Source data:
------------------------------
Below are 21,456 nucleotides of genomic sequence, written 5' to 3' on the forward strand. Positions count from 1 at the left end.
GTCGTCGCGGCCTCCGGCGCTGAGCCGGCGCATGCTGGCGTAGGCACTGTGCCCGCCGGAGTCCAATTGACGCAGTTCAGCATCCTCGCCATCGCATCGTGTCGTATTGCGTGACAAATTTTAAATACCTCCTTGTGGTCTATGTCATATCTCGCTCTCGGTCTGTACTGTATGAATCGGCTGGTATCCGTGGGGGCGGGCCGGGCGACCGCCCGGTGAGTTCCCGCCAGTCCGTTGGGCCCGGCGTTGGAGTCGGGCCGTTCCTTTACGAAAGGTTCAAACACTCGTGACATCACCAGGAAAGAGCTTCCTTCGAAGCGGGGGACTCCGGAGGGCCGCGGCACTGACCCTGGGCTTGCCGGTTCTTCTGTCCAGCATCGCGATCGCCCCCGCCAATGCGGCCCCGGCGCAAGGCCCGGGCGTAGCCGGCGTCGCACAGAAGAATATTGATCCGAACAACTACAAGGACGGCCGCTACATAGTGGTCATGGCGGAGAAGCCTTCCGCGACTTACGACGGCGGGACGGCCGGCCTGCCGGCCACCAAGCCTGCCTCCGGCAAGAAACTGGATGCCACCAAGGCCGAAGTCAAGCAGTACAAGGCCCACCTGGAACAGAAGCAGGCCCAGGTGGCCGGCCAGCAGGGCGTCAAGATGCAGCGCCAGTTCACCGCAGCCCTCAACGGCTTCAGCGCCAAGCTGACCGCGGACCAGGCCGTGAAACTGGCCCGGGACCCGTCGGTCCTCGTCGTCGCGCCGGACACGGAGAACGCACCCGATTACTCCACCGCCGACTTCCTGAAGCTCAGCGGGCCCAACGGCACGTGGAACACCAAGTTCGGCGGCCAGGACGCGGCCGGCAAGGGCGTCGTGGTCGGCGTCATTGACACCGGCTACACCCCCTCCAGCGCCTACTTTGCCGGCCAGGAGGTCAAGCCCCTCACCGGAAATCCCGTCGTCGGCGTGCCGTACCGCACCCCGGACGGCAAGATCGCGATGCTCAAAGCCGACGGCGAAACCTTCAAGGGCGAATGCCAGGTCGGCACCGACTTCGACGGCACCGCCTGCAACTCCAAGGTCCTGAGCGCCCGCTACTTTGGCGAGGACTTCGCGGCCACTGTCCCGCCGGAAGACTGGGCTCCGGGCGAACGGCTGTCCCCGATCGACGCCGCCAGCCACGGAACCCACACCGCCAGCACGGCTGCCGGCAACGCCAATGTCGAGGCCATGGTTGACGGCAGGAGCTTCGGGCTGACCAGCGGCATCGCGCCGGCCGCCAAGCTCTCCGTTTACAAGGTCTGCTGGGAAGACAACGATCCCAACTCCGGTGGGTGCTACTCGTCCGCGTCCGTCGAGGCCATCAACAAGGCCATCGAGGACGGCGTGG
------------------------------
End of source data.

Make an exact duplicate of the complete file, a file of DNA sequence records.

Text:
Below are 21,456 nucleotides of genomic sequence, written 5' to 3' on the forward strand. Positions count from 1 at the left end.
GTCGTCGCGGCCTCCGGCGCTGAGCCGGCGCATGCTGGCGTAGGCACTGTGCCCGCCGGAGTCCAATTGACGCAGTTCAGCATCCTCGCCATCGCATCGTGTCGTATTGCGTGACAAATTTTAAATACCTCCTTGTGGTCTATGTCATATCTCGCTCTCGGTCTGTACTGTATGAATCGGCTGGTATCCGTGGGGGCGGGCCGGGCGACCGCCCGGTGAGTTCCCGCCAGTCCGTTGGGCCCGGCGTTGGAGTCGGGCCGTTCCTTTACGAAAGGTTCAAACACTCGTGACATCACCAGGAAAGAGCTTCCTTCGAAGCGGGGGACTCCGGAGGGCCGCGGCACTGACCCTGGGCTTGCCGGTTCTTCTGTCCAGCATCGCGATCGCCCCCGCCAATGCGGCCCCGGCGCAAGGCCCGGGCGTAGCCGGCGTCGCACAGAAGAATATTGATCCGAACAACTACAAGGACGGCCGCTACATAGTGGTCATGGCGGAGAAGCCTTCCGCGACTTACGACGGCGGGACGGCCGGCCTGCCGGCCACCAAGCCTGCCTCCGGCAAGAAACTGGATGCCACCAAGGCCGAAGTCAAGCAGTACAAGGCCCACCTGGAACAGAAGCAGGCCCAGGTGGCCGGCCAGCAGGGCGTCAAGATGCAGCGCCAGTTCACCGCAGCCCTCAACGGCTTCAGCGCCAAGCTGACCGCGGACCAGGCCGTGAAACTGGCCCGGGACCCGTCGGTCCTCGTCGTCGCGCCGGACACGGAGAACGCACCCGATTACTCCACCGCCGACTTCCTGAAGCTCAGCGGGCCCAACGGCACGTGGAACACCAAGTTCGGCGGCCAGGACGCGGCCGGCAAGGGCGTCGTGGTCGGCGTCATTGACACCGGCTACACCCCCTCCAGCGCCTACTTTGCCGGCCAGGAGGTCAAGCCCCTCACCGGAAATCCCGTCGTCGGCGTGCCGTACCGCACCCCGGACGGCAAGATCGCGATGCTCAAAGCCGACGGCGAAACCTTCAAGGGCGAATGCCAGGTCGGCACCGACTTCGACGGCACCGCCTGCAACTCCAAGGTCCTGAGCGCCCGCTACTTTGGCGAGGACTTCGCGGCCACTGTCCCGCCGGAAGACTGGGCTCCGGGCGAACGGCTGTCCCCGATCGACGCCGCCAGCCACGGAACCCACACCGCCAGCACGGCTGCCGGCAACGCCAATGTCGAGGCCATGGTTGACGGCAGGAGCTTCGGGCTGACCAGCGGCATCGCGCCGGCCGCCAAGCTCTCCGTTTACAAGGTCTGCTGGGAAGACAACGATCCCAACTCCGGTGGGTGCTACTCGTCCGCGTCCGTCGAGGCCATCAACAAGGCCATCGAGGACGGCGTGG